Cannabis 2.0 products can’t compete with black market prices, experts say
January 6, 2020 By The Canadian Press
The latest generation of cannabis products will be available for legal sale in Ontario starting Jan. 6.
The Ontario Cannabis Store is releasing 59 new products, including edibles, beverages, lotions and concentrates. The products will be available on the shelves of physical retail stores starting today and will go on sale online on Jan. 16.
However, the arrival of legal cannabis edibles, vapes and other products in Ontario won’t necessarily meet the government’s stated goal of cutting into the black market, according to industry observers.
Those keeping an eye on Canada’s burgeoning cannabis industry said a combination of federal health regulations and Ontario’s own track record around product prices may fail to make the legal wares as enticing as alternatives still readily available through illicit channels.
“I know the OCS wants to move towards a thousand stores, but eventually you’re going to have to have a thousand people willing to participate in the legal market,” said Omar Khan, national cannabis sector lead with Hill+Knowlton Strategies. “They’ll only do that if they can be price-competitive with the illicit market.”
For its part, the OCS argues that its new slate of products can cut into black market sales. Edibles will cost between $7 and $14, beverages are priced at between $4 and $10, vape products will sell for between $25 and $125, topicals will be available for between $15 and $55, and concentrates are expected to sell for between $30 and $70.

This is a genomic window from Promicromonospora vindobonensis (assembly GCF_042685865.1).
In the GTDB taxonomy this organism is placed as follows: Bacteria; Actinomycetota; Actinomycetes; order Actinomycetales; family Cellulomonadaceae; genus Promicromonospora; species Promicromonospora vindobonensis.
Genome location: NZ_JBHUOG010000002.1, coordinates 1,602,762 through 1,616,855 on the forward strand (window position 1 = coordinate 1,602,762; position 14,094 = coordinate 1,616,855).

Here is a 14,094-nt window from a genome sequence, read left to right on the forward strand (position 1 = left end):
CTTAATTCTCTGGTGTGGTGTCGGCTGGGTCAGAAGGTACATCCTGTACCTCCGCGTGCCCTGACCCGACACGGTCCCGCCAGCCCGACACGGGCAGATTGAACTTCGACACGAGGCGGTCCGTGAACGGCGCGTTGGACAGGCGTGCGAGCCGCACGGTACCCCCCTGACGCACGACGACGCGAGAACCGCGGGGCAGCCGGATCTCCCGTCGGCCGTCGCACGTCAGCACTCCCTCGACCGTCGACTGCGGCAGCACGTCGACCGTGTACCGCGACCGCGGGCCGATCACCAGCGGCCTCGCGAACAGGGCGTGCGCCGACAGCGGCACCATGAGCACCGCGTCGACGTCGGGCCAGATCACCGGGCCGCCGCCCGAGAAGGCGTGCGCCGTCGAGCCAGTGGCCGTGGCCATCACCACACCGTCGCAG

“We’ve compared our offerings to similar products in the illegal market to ensure that our initial retail will be competitive,” OCS Senior Director of Merchandising Kevin Lam said when the new products were unveiled last week.
But Michael Armstrong, an associate business professor at Brock University who analyzes cannabis market data, said Ontario has a history of pricing products on the higher end of the spectrum.
Numbers he calculated after the first six months of legalization suggested Ontario implemented a 70 per cent markup on goods available at the time. That figure, while shy of the 90 per cent markup seen in Newfoundland, was also well above rates set in other provinces such as Quebec and New Brunswick.
Federal records show that Ontario’s current cannabis excise tax of about 11.4 per cent also falls in the top half of the national range, though considerably lower than jurisdictions such as Alberta and Nunavut.
Armstrong cautioned, however, that assessing prices on edibles is more complex than comparing costs of raw cannabis products.
He said producers will be working hard to distinguish themselves and their offerings through quality control, formulation and other factors, noting some consumers may well prove willing to pay a premium for what they perceive to be a better product.
That quality issue, he said, may prove fruitful in combating illicit sales even if prices stay high.
“The producers are hoping that these new products are going to allow them to differentiate themselves,” Armstrong said. “If they can come up with a cookie or a tea that people really like, then they can charge a higher price than the black market and still attract customers.”
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